Branches are open! Bring your mask and be prepared for a few changes to stay safe during your visit.  LEARN MORE.

×
Routing Number: 307070050
Search
Search Our Site
Type a word or phrase in the search field below. If you are unable to find the information you are looking for, please contact us.
Kirtland Federal Credit Union logo

 

We're Invested

Retirement, investments, financial planning for every stage of life—learn about it all here at Invested,
a blog from your Wealth Management Advisors at Kirtland Financial Services.

Bear Markets Come and Go

04/22/2020
Kirtland Financial Services

The longest bull market in history lasted almost 11 years before coronavirus fears and the realities of a seriously disrupted U.S. economy brought it to an end. 

If you are losing sleep over volatility driven by a cascade of disheartening news, it may help to remember that the stock market is historically cyclical. There have been 10 bear markets (prior to this one) since 1950, and the market has recovered eventually every time. 

Bear markets are typically defined as declines of 20% or more from the most recent high, and bull markets are increases of 20% or more from the bear market low. But there is no official declaration, so in some cases there are different interpretations regarding when these cycles begin and end. 
  
On average, bull markets lasted longer (1,955 days) than bear markets (431 days) over this period, and the average bull market advance (172.0%) was greater than the average bear market decline (-34.2%).
 
Bear Market Since 1950 Calendar Days to Bottom U.S. Stock Market Decline (S&P 500 Index)
August 1956 to October 1957 444 -21.5%
December 1961 to June 1962 196 -28.0%
February 1966 to October 1966 240 -22.2%
November 1968 to May 1970 543 -36.1%
January 1973 to October 1974 630 -48.2%
November 1980 to August 1982 622 -27.1%
August 1987 to December 1987 101 -33.5%
July 1990 to October 1990 87 -19.9%*
March 2000 to October 2002 929 -49.1%
October 2007 to March 2009 517 -56.8%
*The intraday low marked a decline of -20.2%, so this cycle is often considered a bear market.

The bottom line is that neither the ups nor the downs last forever, even if they feel as though they will. During the worst downturns, there were short-term rallies and buying opportunities. And in some cases, people have profited over time by investing carefully just when things seemed bleakest. 

If you're reconsidering your current investment strategy, a volatile market is probably the worst time to turn your portfolio inside out. Dramatic price swings can magnify the impact of a wholesale restructuring if the timing of that move is a little off. A well-thought-out asset allocation and diversification strategy is still the fundamental basis of good investment planning. Changes in your portfolio don't necessarily need to happen all at once. Try not to let fear derail your long-term goals.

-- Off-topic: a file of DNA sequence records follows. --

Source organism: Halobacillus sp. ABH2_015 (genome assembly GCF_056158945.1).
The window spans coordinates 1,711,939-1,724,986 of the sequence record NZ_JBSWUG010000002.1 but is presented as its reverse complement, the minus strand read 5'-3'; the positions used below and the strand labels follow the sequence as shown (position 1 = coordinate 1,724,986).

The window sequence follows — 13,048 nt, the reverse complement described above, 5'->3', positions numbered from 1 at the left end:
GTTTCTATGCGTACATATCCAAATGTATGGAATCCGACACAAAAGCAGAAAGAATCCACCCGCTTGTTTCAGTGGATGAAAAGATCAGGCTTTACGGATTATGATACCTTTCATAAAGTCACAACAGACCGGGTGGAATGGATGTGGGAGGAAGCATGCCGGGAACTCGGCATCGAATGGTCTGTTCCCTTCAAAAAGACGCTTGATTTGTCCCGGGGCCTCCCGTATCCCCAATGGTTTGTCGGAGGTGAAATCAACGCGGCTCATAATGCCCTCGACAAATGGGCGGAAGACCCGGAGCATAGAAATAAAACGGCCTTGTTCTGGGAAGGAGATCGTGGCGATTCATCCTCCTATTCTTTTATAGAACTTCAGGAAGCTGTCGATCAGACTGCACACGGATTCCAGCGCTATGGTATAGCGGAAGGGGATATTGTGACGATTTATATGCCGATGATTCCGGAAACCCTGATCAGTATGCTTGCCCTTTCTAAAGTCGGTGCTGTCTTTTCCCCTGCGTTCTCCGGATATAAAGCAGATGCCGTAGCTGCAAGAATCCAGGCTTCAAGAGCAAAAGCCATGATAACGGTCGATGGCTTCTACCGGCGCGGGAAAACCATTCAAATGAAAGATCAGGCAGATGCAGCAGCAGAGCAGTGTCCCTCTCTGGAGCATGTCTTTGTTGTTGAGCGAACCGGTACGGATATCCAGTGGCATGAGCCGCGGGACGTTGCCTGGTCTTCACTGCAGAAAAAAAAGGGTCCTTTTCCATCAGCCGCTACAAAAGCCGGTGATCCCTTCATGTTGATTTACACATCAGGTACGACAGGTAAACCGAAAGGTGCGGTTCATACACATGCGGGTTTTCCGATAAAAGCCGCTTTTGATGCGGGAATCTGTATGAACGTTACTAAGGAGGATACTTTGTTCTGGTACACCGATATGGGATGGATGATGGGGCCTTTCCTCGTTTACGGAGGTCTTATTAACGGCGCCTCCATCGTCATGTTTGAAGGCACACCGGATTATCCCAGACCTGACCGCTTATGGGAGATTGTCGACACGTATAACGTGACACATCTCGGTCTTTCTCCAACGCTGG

No matter where the market goes, the team at Kirtland Financial Services is here for you, delivering the support and financial guidance you need.

Book your appointment with a Wealth Management Advisor today by calling 505-254-4363 or online at KirtlandFCU.org/Schedule

 
The return and principal value of stocks fluctuate with changes in market conditions. Shares, when sold, may be worth more or less than their original cost. Asset allocation and diversification are methods used to help manage investment risk; they do not guarantee a profit or protect against investment loss. The S&P 500 is an unmanaged group of securities that is considered to be representative of the U.S. stock market in general. The performance of an unmanaged index is not indicative of the performance of any specific investment. Individuals cannot invest directly in an index. Past performance is not a guarantee of future results. Actual results will vary. Source: Yahoo! Finance, 2020 (data for the period 6/13/1949 to 3/12/2020) The opinions voiced in this material are for general information only and are not intended to provide specific advice or recommendations for any individual. To determine which investment(s) may be appropriate for you, consult your financial advisor prior to investing. All performance referenced is historical and is no guarantee of future results. All indices are unmanaged and cannot be invested into directly. The information provided is not intended to be a substitute for specific individualized tax planning or legal advice. We suggest that you consult with a qualified tax or legal advisor. LPL Financial Representatives offer access to Trust Services through The Private Trust Company N.A., an affiliate of LPL Financial.
back to list
 

Securities and advisory services are offered through LPL Financial (LPL), a registered investment advisor and broker-dealer (member FINRA/SIPC). Insurance products are offered through LPL or its licensed affiliates. Kirtland Federal Credit Union and Kirtland Financial Services are not registered as a broker-dealer or investment advisor. Registered representatives of LPL offer products and services using Kirtland Financial Services, and may also be employees of Kirtland Federal Credit Union. These products and services are being offered through LPL or its affiliates, which are separate entities from, and not affiliates of, Kirtland Federal Credit Union or Kirtland Financial Services. Securities and insurances offered through LPL or its affiliates are:

Not NCUA Insured or Any Other Government  | No Credit Union Guaranteed | Not Credit Union Deposits or Obligations | May Lose Value

The LPL Financial registered representatives associated with this website may discuss and/or transact business only with residents of the states in which they are properly registered or licensed. No offers may be made or accepted from any resident of any other state.

LPL Privacy Policy | Make Appointment